Though the brand has had some exposure as a Food Network Food Pick, as proclaimed on the back of the bag, I can't believe I've been missing out on this amazing granola- not too sweet, a smooth grainy texture, and big chunks as opposed to small grain clusters. And since it's homemade, organic, and local, I'm more than happy to keep bringing them business. I had a bowl of this granola for breakfast, and remained full and satisfied until past 1pm, and I bet this would be a great snack stash (among the others I listed in a previous blog). Check it out!

Friday, July 17, 2009

"Gotham is a Vegetarian's Best Friend"

Featured in AM NY today- "Gotham is a Vegetarian's Best Friend", commenting on how veg-friendly New York has become- yay! Citing a Vegetarian Times poll where 3.2% of Americans, or 7.3 million people, identify themselves as vegetarian, the article also lists a number of the city's well known vegetarian restaurants, like Candle Cafe, Angelica Kitchen, and Counter.

Give it a read!

Thursday, July 16, 2009

Street Sweets


After perusing Time Out New York's list of top food trucks in the city and in the boroughs, I knew I had to investigate. Surely it's my civic duty as a New Yorker and as the Friendly Veg to report on where the best goodies are parked!

I decided to hit up Midtown newcomer Street Sweets, parked on E. 55th between Park and Madison. You can't miss the bright blue truck and the friendly face of co-founder Samira Mahboubian inside. Inspired by an Italian tradition of slicing croissants and filling them with Nutella, Street Sweets brings it to a whole 'nutha level with Nutella, mocha/vanilla/chocolate pastry cream, marshmallow cream, dulce de leche, and fruit preserves. The truck also serves up cookies from One Girl Cookies, whoopie pies, cupcakes, savory quiches, and even homemade granola.

I devoured a pumpkin whoopie pie with a cream cheese filling- heavenly! And since their specialty is filled croissants, I simply had to order a croissant with Nutella- you know, in the name of reporting. And though it was delish as well, it was too big to be a snack- I would've much preferred this as a breakfast treat rather than for the middle of the afternoon. Their treats are fairly priced- no more than $2.75 for each of my treats- but nothing particularly standout.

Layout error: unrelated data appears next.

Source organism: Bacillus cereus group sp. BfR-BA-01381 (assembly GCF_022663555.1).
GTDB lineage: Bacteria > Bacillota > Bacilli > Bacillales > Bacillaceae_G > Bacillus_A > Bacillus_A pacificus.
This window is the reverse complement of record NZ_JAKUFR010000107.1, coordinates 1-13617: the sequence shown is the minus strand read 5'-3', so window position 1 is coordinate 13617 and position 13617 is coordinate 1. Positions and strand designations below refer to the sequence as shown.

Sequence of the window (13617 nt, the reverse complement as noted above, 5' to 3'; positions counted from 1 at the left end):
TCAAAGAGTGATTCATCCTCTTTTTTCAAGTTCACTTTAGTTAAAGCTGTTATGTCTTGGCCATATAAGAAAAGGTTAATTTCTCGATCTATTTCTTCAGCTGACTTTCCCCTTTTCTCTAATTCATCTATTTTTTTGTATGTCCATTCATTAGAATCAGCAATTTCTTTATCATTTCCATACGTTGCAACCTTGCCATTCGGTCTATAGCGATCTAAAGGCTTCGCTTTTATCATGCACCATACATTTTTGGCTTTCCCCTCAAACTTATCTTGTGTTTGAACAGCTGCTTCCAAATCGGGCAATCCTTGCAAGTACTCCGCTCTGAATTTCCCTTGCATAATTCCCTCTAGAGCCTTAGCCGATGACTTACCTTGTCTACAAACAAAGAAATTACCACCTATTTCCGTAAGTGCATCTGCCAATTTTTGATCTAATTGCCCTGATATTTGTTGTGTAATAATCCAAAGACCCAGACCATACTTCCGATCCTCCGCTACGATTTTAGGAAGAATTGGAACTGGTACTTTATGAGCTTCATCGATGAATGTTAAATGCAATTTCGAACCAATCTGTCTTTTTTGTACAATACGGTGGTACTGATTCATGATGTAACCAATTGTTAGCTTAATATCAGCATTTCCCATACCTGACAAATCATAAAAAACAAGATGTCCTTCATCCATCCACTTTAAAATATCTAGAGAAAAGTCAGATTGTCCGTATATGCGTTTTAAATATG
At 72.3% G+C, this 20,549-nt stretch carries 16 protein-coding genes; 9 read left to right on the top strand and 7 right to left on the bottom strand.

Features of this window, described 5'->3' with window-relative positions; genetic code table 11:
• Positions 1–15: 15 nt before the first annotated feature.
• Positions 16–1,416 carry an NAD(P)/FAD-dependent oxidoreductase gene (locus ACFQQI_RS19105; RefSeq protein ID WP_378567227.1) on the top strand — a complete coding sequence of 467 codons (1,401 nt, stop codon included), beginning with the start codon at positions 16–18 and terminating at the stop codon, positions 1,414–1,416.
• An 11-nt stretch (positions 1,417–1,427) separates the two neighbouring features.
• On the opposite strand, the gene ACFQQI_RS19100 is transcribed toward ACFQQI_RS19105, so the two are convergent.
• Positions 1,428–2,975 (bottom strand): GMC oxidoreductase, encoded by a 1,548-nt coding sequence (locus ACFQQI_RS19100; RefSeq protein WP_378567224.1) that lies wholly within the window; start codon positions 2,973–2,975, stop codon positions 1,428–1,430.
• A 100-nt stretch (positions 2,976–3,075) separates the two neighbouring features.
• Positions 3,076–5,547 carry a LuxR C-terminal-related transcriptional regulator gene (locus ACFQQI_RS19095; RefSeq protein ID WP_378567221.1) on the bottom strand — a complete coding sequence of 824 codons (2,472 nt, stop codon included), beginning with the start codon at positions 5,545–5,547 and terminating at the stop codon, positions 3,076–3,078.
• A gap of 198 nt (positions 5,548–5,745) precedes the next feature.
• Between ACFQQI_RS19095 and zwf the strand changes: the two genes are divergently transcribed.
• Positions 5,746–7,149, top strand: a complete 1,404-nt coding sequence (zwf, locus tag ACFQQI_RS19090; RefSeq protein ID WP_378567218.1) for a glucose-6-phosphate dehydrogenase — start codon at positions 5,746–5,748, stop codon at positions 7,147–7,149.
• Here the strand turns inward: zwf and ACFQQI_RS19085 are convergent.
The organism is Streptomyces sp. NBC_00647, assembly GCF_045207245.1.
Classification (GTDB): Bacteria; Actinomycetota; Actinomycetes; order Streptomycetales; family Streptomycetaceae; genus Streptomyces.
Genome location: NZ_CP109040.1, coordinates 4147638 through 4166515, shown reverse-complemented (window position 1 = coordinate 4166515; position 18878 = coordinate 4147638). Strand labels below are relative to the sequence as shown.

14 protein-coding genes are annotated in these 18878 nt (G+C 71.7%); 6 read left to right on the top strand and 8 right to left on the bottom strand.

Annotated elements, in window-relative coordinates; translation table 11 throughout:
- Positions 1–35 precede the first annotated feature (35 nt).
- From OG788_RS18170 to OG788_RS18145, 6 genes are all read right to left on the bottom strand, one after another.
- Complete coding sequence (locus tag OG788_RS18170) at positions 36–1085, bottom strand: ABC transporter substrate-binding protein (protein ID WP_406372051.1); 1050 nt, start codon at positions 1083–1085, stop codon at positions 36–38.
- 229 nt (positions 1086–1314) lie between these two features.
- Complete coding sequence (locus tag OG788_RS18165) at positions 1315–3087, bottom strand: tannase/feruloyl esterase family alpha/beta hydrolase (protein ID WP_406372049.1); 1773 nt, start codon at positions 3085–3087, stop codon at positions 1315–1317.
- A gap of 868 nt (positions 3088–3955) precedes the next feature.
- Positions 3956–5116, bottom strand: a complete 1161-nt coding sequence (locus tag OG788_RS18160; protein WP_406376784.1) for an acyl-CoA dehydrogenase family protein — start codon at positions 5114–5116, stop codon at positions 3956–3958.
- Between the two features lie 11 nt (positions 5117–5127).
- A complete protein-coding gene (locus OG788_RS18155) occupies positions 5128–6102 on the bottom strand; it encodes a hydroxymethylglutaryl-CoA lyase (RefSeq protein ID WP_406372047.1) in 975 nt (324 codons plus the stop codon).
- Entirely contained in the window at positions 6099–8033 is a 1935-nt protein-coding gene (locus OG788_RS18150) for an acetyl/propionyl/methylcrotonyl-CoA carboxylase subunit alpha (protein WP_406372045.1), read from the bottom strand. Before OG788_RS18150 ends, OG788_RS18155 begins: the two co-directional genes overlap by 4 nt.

My beloved Treats Truck has a little competition! Still, if you're looking for a small treat, the Treats Truck reigns supreme. If you're looking to really treat yourself and you plan on exercising hardcore after you get out of work, then by all means pick up a Nutella croissant at Street Sweets!

Next stop, The Big Gay Ice Cream Truck. With a name like that and a rainbow cone painted on the truck, how could you not want to check it out? I'm hunting this one down next week...

Wednesday, July 15, 2009

Midsummer Night Soiree tonight

If you're a fan of GreenDrinks NYC, you might already be attending tonight's Midsummer Night Soiree- an eight year anniversary party celebrating the eco-networking group.

Sounds like a great way to meet new people and enjoy the lovely weather we're having for a change! The party's at Tavern on the Green, from 6pm to 10pm, and tix are only $15 at the door.

Sunday, July 12, 2009

Pea Pesto Potato Salad



If you'd like another variation on potato salad, spring peas (even frozen ones will do), fresh basil, and parmiggiano reggiano make an even better accompaniment to potatoes! Try this summery, pesto-style version of potato salad!

The Whats:

* 1 28 oz. bag of creamer potatoes, sliced in half or quartered
* 1 bag frozen peas, defrosted
* 1/4 cup olive oil
* 1/2 cup chopped basil leaves
* 4 cloves garlic, minced
* 1/4 cup parmiggiano reggiano, grated
* salt & pepper to taste
* 1/4 crushed walnuts
* 1 small red onion, diced

The Hows:

1) Bring a large pot of salted water to a boil. Boil potatoes until tender. Drain and rinse with cold water. Set aside in a large mixing bowl.

2) Using a food processor, process peas, olive oil, basil leaves, garlic, and grated cheese until smooth. Alternately, for a chunkier texture, mash the above ingredients with a potato masher, stirring occasionally. Add a tablespoon or two more olive oil if needed.

3) Add the pea pesto, walnuts, red onion, and salt & pepper to the potatoes, and stir with a large spoon. Garnish with basil, and serve warm.

Friday, July 10, 2009

Spicy Vegan Potato Salad



To continue with my posts about my hatred of all things made with mayo, I've cleaned up yet another nasty mayo-filled mess- the snooze-worthy potato salad that you'd normally find becoming rancid under the summer sun. Using the remainder of the ingredients from my Asian spin on coleslaw, I decided to give this potato salad a wakeup call. This recipe gets even spicier once you refrigerate it for a few hours, so if you're not a fan of big heat, use a little less of the oriental mustard (I used one from Penzey's Spices, so you know it's got bite!) and substitute some of the daikon with regular radishes or some cucumber.

And you thought the food on the grill had big flavor.


The Whats: